NASA and the Planetary Society are teaming up to give everyone the opportunity tag along on the next mission to an asteroid … well, your name can go along on the trip, anyway! You can submit your name to be added on to a microchip that will be aboard the Origins-Spectral Interpretation Resource Identification Security Regolith Explorer (OSIRIS-REx) spacecraft, which will launch to the asteroid Bennu in 2016 and arrive in 2018.
“We’re thrilled to be able to share the OSIRIS-REx adventure with people across the Earth, to Bennu and back,” said Dante Lauretta, principal investigator of the OSIRIS-REx mission from the University of Arizona in Tucson. “It’s a great opportunity for people to get engaged with the mission early and join us as we prepare for launch.”
The spacecraft will spend more than two years at the 1,760-foot (500-meter)-wide asteroid. The spacecraft will collect a sample of Bennu’s surface and return it to Earth in 2023 in a sample return capsule.
The “Messages to Bennu!” microchip will travel to the asteroid on the spacecraft, and once the sample return capsule deploys, the spacecraft will be placed into a long-term solar orbit around the Sun, along with the microchip and every name on it.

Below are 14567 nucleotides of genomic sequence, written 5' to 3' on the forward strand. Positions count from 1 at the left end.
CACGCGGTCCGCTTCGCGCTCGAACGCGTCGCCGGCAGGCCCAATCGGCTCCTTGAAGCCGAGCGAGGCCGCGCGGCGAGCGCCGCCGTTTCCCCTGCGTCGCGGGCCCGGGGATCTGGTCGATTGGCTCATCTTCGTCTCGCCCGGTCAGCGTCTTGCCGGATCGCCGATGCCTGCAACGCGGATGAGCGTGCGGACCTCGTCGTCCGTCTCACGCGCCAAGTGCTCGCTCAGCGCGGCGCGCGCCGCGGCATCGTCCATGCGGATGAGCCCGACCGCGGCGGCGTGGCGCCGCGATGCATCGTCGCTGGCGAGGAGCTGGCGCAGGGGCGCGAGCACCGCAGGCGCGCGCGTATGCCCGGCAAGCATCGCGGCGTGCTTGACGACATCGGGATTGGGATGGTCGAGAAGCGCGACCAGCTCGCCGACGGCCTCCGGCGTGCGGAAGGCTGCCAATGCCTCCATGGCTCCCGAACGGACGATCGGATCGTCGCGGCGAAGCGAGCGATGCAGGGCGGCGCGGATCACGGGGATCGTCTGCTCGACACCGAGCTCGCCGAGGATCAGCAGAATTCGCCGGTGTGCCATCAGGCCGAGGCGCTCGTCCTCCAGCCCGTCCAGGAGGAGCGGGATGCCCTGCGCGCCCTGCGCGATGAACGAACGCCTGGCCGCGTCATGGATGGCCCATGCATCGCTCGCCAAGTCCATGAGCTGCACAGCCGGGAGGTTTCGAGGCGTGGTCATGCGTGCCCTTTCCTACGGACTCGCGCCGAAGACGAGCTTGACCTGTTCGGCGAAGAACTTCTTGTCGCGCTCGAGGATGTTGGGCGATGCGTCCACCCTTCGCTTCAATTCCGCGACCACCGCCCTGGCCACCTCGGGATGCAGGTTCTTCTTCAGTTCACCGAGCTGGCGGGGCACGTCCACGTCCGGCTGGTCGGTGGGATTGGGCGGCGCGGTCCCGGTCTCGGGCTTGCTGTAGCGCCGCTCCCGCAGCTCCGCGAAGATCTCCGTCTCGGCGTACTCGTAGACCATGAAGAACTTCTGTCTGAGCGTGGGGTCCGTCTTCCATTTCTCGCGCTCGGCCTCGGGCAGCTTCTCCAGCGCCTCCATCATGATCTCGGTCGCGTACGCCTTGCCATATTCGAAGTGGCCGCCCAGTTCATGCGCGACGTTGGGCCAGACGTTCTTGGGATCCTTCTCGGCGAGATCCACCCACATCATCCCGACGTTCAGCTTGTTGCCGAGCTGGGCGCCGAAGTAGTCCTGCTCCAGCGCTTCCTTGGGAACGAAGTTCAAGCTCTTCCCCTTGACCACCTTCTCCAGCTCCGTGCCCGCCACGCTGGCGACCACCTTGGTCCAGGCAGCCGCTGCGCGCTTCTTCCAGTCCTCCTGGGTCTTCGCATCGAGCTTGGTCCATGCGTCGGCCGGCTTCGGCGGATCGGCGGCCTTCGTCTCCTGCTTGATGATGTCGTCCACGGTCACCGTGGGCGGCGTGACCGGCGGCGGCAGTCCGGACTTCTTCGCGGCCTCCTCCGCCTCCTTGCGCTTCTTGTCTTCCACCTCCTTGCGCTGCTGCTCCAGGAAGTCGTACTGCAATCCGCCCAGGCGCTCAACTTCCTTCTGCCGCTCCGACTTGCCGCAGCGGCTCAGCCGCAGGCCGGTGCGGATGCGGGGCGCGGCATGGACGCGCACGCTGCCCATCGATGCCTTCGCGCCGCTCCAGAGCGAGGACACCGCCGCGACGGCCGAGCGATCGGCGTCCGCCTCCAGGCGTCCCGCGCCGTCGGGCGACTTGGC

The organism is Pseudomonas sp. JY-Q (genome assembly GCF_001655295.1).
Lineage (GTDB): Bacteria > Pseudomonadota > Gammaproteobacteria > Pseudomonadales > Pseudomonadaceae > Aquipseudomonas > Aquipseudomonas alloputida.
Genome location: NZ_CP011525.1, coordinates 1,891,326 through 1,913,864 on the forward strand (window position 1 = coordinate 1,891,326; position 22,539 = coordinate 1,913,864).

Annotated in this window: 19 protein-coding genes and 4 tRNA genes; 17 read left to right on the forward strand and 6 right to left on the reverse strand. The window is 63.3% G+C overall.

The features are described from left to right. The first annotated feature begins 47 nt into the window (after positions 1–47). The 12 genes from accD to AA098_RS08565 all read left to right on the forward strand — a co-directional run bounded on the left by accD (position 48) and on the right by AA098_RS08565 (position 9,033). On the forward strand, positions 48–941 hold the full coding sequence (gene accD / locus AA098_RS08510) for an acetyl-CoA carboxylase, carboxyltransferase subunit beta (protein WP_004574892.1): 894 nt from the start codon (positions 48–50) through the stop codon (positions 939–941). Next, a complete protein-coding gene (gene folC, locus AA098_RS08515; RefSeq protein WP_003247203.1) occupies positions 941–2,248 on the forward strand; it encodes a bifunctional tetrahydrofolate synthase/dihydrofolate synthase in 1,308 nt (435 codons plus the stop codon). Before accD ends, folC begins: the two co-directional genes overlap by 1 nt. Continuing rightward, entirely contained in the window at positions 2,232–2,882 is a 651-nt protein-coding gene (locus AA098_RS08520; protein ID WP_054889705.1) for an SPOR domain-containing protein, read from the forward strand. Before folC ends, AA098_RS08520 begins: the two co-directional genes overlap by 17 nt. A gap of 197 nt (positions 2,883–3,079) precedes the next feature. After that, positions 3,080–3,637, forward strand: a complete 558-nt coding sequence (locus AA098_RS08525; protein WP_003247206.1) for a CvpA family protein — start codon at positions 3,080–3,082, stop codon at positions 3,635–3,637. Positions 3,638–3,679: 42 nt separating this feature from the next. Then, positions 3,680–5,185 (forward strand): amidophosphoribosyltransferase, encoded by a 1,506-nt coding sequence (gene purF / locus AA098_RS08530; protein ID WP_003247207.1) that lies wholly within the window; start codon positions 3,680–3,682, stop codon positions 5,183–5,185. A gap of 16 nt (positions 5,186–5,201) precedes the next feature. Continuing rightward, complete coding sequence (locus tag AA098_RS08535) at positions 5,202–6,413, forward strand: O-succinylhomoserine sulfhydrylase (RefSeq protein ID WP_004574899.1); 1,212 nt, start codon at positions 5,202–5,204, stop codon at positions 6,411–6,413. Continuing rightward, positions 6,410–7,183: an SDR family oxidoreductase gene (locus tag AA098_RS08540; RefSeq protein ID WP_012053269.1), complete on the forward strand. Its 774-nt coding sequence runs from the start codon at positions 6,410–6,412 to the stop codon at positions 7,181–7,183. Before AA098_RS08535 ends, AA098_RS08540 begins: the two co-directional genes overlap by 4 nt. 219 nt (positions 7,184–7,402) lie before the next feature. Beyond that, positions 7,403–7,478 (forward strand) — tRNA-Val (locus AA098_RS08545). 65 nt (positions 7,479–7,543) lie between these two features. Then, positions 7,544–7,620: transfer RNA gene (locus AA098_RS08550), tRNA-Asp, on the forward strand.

Remove All Ads on Universe Today
Join our Patreon for as little as $3!
Get the ad-free experience for life
You can submit your name at this website. The deadline is September 30, 2014.
After you submit your name, you can download and print a certificate.
“You’ll be part of humankind’s exploration of the solar system — How cool is that?” said Bill Nye, chief executive officer of The Planetary Society.
Participants who “follow” or “like” the mission on Facebook will receive updates on the location of their name in space from launch time until the asteroid samples return to Earth. Facebook fans also will be kept apprised of mission progress and late-breaking news through regular status updates.
The OSIRIS-REx mission goal is to address basic questions about the composition of the very early solar system, the source of organic materials and water that made life possible on Earth, and to better predict the orbits of asteroids that represent collision threats to the Earth. It will collect a minimum of 2 ounces (60 grams) of surface material.